When you start a residency, you’ll realize there is so much that you’ve got to learn in a short period of time. One of the best pieces of advice was given to me during my first year of my 3-year residency in ophthalmology by my chairman, Dr. Stuart Fine.
“Learn one thing each day. If you can do that, then that’s 365 things a year and after 3 years…you'll know a lot.”
When I look back at that time, I was certainly overwhelmed with trying to cram in as much information on ocular disease as quickly as I could. Overtime, I understood what he meant.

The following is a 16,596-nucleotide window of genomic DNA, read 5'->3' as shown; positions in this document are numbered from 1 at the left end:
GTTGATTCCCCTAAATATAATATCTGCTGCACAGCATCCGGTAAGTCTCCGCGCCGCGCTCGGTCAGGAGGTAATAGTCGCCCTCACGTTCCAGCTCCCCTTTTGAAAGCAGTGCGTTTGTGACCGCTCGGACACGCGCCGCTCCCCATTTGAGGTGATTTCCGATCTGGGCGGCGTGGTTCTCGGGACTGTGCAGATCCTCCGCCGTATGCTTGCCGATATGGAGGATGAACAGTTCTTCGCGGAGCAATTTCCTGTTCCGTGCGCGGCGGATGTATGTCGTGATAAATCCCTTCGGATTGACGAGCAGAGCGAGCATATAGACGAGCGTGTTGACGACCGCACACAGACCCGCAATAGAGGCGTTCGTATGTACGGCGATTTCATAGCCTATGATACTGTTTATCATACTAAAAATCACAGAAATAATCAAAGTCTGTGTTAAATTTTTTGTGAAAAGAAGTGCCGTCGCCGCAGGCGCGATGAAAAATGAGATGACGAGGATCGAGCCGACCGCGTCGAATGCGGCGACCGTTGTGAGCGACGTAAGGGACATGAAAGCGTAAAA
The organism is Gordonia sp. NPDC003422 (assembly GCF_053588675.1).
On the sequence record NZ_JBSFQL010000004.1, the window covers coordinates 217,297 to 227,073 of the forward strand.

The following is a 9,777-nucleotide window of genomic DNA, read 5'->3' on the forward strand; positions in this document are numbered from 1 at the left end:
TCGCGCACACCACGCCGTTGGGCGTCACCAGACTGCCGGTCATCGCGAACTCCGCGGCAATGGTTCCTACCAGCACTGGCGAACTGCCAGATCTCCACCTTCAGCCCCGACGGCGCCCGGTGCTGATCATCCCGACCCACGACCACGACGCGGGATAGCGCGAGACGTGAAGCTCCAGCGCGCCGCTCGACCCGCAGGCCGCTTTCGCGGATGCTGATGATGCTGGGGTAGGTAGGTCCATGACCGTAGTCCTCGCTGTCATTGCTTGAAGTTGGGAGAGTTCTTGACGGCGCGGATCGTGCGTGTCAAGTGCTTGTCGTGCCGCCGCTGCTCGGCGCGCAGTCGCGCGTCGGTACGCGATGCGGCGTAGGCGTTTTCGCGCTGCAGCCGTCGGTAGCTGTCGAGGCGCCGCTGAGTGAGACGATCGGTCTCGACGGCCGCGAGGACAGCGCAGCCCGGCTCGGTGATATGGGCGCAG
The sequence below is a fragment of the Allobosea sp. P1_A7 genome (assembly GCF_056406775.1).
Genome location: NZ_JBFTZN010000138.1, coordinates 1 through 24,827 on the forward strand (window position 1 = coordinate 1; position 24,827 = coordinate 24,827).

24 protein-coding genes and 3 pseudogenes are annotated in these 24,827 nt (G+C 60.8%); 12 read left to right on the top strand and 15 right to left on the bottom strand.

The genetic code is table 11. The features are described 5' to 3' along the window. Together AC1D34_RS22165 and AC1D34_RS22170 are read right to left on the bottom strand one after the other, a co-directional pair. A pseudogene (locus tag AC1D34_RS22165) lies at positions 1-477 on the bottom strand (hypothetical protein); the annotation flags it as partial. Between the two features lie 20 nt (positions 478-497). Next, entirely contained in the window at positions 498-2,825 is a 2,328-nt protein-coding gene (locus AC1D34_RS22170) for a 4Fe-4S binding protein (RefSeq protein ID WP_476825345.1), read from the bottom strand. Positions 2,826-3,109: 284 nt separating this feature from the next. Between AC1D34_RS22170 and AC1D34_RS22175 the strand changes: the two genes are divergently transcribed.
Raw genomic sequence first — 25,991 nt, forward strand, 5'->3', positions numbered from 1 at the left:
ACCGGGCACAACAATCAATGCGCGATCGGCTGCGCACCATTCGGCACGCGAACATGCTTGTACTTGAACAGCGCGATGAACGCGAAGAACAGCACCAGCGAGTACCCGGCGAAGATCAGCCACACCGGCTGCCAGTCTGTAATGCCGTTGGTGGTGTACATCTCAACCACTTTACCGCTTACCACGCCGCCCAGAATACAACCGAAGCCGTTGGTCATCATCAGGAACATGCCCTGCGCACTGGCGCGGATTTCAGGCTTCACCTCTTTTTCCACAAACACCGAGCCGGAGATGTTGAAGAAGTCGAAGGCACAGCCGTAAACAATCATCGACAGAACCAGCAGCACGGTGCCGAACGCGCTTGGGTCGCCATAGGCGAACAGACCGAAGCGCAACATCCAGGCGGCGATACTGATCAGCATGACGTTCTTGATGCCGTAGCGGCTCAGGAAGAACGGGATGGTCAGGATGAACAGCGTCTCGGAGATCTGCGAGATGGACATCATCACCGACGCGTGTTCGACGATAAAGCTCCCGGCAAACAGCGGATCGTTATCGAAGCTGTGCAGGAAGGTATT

In practice, I still try to learn one new nugget each day. It might be the latest report on the ocular manifestations of Zika virus or the result of an important clinical trial. It might not be related to ocular disease at all, but rather a new coding tip you've previously overlooked or insight on how to improve patient flow through your clinic.
It might not be medical at all, but rather how to manage your time in the office, so that you can have more time with your family.
Learning how to be a doctor is a lifelong process and if you spend the time to slowly accrue knowledge, you’ll gain wisdom.